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US Congress set to certify Joe Biden victory amid pro-Trump protests – Updated Summary

From BBC

UPDATED: For more go to BBC


  1. Armed supporters of President Trump stormed the Capitol building and forced a lockdown
  2. Rioters smashed windows and clashed with police, with one person shot dead
  3. The violence halted debate over Joe Biden’s election win but Congress will reconvene tonight
  4. Some Republicans were trying to overturn the results in some states but lack sufficient support
  5. Trump called on his violent supporters to go home but repeated false claims the election was stolen
  6. Earlier, Democrats won two Senate seats in Georgia that tipped control of the Senate their way
  7. Meanwhile, the Democrats have won control of the Senate after Raphael Warnock and Jon Ossoff defeated Republican incumbents
Supporters of Donald Trump gather in Washington ahead of the Congress session EPA

US lawmakers have gathered for what could be a volatile session to confirm Joe Biden as president, with Donald Trump’s supporters also gathered to protest against the election result.

A joint session of Congress is counting and confirming electoral college votes.

The proceedings are usually brief and ceremonial but Republican lawmakers have now objected to some results, triggering a lengthy debate and vote.

But any attempts to block Mr Biden’s victory are almost certain to fail.

For days Mr Trump has also been putting pressure on Vice-President Mike Pence, who is presiding over the session, to block certification of the result.

But in a letter to Congress on Wednesday, Mr Pence said that he had no “unilateral authority to decide which electoral votes should be counted”.

Nevertheless, Mr Trump is making a final stand against the certification of his defeat.

Thousands gathered in Washington DC for a “Save America Rally”, with Mr Trump addressing them. He urged them to march to the Capitol building to support those legislators opposing Mr Biden’s confirmation.

Hundreds of National Guard members and police officers have been mobilised in case there is trouble between opposing protesters.

Donald Trump addresses supporters in Washington
image captionDonald Trump addresses supporters, telling them “we will never concede”

Mr Trump has refused to concede the 3 November election, repeatedly alleging fraud without providing any evidence.

On Wednesday, he said again: “We will never give up. We will never concede.”

He has also tried to throw doubt on the integrity of Tuesday’s Senate run-off votes in the southern, traditionally Republican, state of Georgia. Projections by US TV networks suggest the Democrats have won one of the seats and are neck-and-neck for the second seat.

If the Democrats win both they will gain effective control of the Senate – something that will help Mr Biden push forward his agenda after he is inaugurated as president on 20 January.

What will happen in Congress?

The two houses of Congress – the House of Representatives and the Senate – will hold a joint session on Wednesday, where they will open sealed certificates from the 50 US states containing a record of their electoral votes.

Under the US system, voters cast their ballots for “electors”, who in turn formally vote for the candidates weeks after the election. Mr Biden received 306 votes under the electoral college system, to Mr Trump’s captionHow an election is supposed to be certified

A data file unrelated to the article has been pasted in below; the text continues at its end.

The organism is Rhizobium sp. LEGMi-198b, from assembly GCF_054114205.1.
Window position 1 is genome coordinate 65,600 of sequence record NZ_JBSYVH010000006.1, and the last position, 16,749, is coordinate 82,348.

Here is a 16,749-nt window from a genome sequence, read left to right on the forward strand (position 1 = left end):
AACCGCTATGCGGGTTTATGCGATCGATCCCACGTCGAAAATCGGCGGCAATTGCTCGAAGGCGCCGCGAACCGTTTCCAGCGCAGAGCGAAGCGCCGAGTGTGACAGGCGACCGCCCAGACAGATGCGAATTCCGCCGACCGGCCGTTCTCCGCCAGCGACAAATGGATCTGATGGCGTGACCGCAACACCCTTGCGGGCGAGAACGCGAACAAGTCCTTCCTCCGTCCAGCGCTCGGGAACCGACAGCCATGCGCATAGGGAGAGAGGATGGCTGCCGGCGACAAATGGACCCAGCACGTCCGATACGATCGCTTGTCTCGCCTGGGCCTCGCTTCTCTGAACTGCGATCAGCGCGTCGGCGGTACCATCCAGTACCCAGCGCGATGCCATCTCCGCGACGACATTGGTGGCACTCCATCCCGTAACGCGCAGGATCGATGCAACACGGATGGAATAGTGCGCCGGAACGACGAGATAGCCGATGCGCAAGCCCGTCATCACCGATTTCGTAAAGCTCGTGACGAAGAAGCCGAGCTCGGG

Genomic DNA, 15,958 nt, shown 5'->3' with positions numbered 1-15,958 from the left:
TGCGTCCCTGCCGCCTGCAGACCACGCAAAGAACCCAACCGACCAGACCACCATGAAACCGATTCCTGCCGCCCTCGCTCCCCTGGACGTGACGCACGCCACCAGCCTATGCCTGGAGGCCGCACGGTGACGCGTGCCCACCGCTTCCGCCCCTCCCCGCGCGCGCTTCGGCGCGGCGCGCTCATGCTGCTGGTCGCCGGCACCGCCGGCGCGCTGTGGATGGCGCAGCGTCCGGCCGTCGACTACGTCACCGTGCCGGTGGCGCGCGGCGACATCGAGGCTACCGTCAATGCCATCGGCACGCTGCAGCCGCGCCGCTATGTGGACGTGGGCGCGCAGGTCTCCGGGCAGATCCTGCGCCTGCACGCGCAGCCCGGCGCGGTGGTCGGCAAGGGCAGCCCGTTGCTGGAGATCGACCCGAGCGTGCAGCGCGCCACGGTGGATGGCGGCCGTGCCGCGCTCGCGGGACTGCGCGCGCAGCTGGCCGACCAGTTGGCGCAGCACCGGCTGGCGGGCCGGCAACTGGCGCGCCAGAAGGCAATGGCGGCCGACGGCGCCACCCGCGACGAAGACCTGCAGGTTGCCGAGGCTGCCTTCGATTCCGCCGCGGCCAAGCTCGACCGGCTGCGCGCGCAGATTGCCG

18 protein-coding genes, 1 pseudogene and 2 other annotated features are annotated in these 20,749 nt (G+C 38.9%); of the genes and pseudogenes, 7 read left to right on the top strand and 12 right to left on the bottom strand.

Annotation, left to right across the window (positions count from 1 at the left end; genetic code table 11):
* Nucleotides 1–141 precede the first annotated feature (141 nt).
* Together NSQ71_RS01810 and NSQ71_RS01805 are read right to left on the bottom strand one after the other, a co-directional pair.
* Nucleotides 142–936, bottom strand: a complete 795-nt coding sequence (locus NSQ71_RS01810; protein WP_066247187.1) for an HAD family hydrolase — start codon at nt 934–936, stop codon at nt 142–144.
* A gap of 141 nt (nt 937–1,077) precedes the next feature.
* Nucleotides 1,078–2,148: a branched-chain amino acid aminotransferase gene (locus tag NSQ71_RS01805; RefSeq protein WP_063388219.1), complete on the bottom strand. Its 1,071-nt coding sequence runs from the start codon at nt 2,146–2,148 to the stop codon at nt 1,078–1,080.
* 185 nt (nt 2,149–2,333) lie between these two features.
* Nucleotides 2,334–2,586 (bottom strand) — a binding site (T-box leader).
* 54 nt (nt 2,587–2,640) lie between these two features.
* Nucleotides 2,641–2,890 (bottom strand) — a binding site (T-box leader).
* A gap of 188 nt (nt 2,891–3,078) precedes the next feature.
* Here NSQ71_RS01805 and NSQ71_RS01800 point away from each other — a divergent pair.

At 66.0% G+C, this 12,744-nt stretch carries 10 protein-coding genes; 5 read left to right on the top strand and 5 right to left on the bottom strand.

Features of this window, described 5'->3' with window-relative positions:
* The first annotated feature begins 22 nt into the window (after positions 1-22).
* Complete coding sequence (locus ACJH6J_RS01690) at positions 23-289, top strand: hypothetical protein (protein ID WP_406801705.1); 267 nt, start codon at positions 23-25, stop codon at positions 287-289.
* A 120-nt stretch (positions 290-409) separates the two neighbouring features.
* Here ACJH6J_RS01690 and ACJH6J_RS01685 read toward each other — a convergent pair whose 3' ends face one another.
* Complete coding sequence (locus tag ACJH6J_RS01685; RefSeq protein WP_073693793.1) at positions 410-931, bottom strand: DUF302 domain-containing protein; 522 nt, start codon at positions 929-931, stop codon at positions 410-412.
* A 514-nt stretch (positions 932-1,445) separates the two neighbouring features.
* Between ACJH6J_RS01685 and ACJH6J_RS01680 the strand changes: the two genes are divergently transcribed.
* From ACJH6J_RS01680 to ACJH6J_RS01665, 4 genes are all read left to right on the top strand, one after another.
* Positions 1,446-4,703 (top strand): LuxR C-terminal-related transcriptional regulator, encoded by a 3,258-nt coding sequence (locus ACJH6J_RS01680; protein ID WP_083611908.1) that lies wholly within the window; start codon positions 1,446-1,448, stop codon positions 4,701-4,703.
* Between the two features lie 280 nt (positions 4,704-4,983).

The proceedings are scheduled to begin at 13:00 local time (1800 GMT).

Bipartisan representatives from the two chambers will read out the results on Wednesday and do an official count.

There is a split in the Republican party, with dozens of House Republicans and a smaller group of Senators expected to object to the count from some of the key swing states.

Ted Cruz is leading a group of about a dozen senators calling for a 10-day delay to audit unsubstantiated allegations of election fraud.

Mr Pence – who as president of the Senate is due to declare Mr Biden the winner – earlier said he welcomed this move.

He stopped short of repeating allegations of fraud but his chief of staff said Mr Pence shared what he called “the concerns of millions of Americans about voter fraud and irregularities”.media captionTrump: “If [Pence] doesn’t come through, I won’t like him quite as much”

Objections that are endorsed by a member of the House of Representatives and a member of the Senate must be considered by lawmakers in a two-hour debate, followed by a vote.

However, for an objection to be upheld, a majority in both chambers must vote in favour. Republicans hold the majority in the Senate but some of their members have already said they will not contest the results. Democrats are in the majority in the House.

Senate Majority Leader Mitch McConnell has already recognised Mr Biden’s victory and asked other Republicans not to object.

What about the protests?

Thousands of supporters of Mr Trump have joined the rallies in Washington, with Mr Trump addressing them near the White House on Wednesday.

He repeated unsubstantiated claims of election fraud and also turned on “weak Republicans” who had failed to support his allegations.

Officials had warned Trump supporters not to carry guns.

Police on Monday arrested the leader of the far-right Proud Boys, charging him with destruction of property related to a previous protest. Enrique Tarrio was later released but a judge ordered him to stay out of Washington.

Mr Tarrio has said on the social media app Parler that the Proud Boys will “turn out in record numbers”.

The National Guard has been asked by Washington DC’s mayor to help with crowd management and traffic control.

For more on this story go to: BBC


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